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Essay on Survival and Historical Truth

Jasha M. Levi (January 30, 2012)
EDITORS' NOTE: Mr. Jasha M. Levi, a Yugoslav Jewish antifascist in the 1930s and a fighter against dictatorships and genocides for all his life, fled the Nazis and his native Sarajevo for Italy. Here he—as a foreigner whose whereabouts remained unknown "to the Nazis and their Italian collaborators"—was spared "the cruel fate suffered by Italian Jews deported in cattle cars from Milan or burned in a crematorium in Trieste." Mr. Levi, who recounted his personal experience in a political memoir, "Requiem For A Country," asked i-Italy to publish the following short essay. In complying with his request, we believe that his balanced personal account not only, as he concludes, "does not diminish the memory of the eight thousand murdered Italian Jews," but may actually contribute to a better understanding of their tragedy—of which Italians, as a government and as a people, bear a collective historical responsibility, despite the good that some of them may have done in helping hundreds like Mr. Levi to survive.

I recently found on your digital pages a discussion of the fact that many Italians helped foreign Jews survive the Holocaust. I asked for an opportunity to present my own view. I thank you for allowing me to do so.

As an active Yugoslav Jewish antifascist in the 1930s, I was too young to be accepted as a volunteer in the Spanish Civil War, but I got my chance to take action against Italian fascism in Split, Croatia in 1941, where I earned my credentials against Mussolini and the black shirts. I have lived much of the 90 years of my life opposing dictatorships and genocides, and what I have to say must be taken in that context.

I fled the Nazis and my hometown, Sarajevo, Yugoslavia because I was a Jew and for that reason alone, my life was in danger. I fled to Italian-occupied Dalmatia, where I was the enemy not for being a Jew but for being a member of the antifascist underground. Fascist Italy was known to Jews everywhere in Europe as less evil than fascist Germany; Those Yugoslavs who did not perish in the Holocaust survived because they escaped into Italian-held areas of Dalmatia and Montenegro. 

Uprooted and barely 19, I was taken as a civilian prisoner of war to an Italian hamlet in which the natives may have been circumspect about us foreigners, but not because we were Jewish. The churchgoing grocerʼs wife asked us, “Sono veramente Ebrei?", perhaps surprised that we didnʼt look as sinister as the antisemitic propaganda had painted us.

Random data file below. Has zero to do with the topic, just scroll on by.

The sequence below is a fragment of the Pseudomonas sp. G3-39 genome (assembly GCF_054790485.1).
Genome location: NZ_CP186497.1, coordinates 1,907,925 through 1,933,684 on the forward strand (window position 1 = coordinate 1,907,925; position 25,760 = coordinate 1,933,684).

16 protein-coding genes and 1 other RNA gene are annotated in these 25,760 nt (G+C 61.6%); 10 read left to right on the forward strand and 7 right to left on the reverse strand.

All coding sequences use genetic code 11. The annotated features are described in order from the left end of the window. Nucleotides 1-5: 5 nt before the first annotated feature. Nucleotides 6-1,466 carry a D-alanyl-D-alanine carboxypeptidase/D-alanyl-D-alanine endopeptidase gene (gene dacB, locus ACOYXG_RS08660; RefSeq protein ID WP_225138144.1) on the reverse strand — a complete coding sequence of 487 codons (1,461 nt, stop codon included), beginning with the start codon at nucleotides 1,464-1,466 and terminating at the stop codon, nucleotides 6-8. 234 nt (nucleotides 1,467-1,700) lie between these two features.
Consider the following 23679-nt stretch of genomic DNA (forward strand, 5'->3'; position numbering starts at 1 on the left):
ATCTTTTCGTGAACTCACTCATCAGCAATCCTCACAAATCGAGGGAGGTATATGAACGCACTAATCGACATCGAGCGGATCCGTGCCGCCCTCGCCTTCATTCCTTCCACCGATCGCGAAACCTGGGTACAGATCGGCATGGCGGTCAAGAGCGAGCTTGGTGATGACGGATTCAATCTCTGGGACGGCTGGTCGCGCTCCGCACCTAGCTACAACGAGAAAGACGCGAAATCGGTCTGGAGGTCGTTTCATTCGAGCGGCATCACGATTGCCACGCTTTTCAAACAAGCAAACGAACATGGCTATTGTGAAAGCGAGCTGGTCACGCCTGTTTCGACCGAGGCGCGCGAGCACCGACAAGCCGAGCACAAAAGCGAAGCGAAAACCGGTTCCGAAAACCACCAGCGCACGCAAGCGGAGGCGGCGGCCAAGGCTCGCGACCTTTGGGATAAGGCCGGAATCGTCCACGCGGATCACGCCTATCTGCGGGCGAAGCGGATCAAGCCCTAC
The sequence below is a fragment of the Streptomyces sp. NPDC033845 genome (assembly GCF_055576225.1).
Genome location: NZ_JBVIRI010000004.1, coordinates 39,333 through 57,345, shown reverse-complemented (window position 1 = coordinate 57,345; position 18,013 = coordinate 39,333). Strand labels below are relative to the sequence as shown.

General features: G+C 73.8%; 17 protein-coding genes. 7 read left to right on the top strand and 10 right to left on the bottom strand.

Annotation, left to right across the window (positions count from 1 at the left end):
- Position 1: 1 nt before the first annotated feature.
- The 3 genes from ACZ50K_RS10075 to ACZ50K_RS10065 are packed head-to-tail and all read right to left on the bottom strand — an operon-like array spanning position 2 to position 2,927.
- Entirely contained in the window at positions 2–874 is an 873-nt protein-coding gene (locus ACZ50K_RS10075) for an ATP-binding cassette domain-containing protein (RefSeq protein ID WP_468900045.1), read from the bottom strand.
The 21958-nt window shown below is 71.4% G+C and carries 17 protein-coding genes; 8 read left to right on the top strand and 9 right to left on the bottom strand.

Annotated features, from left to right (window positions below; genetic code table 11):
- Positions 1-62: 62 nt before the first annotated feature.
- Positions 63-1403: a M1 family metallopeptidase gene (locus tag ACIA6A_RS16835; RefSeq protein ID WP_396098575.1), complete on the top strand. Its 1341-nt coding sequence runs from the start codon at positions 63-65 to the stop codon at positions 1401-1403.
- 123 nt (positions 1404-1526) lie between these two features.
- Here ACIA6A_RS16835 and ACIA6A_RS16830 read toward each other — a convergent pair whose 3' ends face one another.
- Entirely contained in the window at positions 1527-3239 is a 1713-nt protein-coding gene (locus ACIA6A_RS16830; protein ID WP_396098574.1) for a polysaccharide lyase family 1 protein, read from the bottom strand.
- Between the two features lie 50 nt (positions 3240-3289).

When Mussolini fell in 1943 and we all dispersed towards Rome, we were spared the fate of the native Italian Jews whose addresses were known to the Nazis and their Italian collaborators. The refugees from Asolo, escaping with false documents given us personally by the highest government representative in the city, were not alone. Surviving with us were thousands of other foreign Jews from all over Italy, often thanks to active help from ordinary Italians.

Let me make clear that this does not, by any means, exonerate fascist Italy from being a participant in a bestial alliance with Hitler. My political memoir, Requiem for a Country, juxtaposes our survival with the cruel fate suffered by Italian Jews deported in cattle cars from Milan or burned in a crematorium in Trieste. We fleeing Jews, with our false paperwork, were invisible to the authorities and that may have been the primary reason we survived, but all along our route to salvation we found Italians who helped us hide, get food, move from one hideout to another.

I am to this day critical of the policies of Pius XII as being at best wishy-washy towards Hitler, but many a refugee, including myself, got assistance from some clergy in the Vatican. Was the number statistically significant? I donʼt know. To the thousands of foreign Jewish survivors in Italy, escaping alive is a statistic as well as an anecdote.

There is a diminishing number of us who still bear witness to the fact that in the barbaric Essay on survival times of WWII, many Italians behaved better than most Europeans with the exception of the Danes. In my own Yugoslavia, we witnessed cruelties against Jews that made even the supervising SS cringe. The perpetrator were Yugoslavs, not Italians. The modest joy of finding survivors in the Italian corner of Europe only amplifies the horror of the death of millions of others, including IIalians, who perished in the Holocaust simply for being Jewish.

Honoring the good Italians does not diminish the memory of the eight thousand murdered Italian Jews. It does serve the historic truth.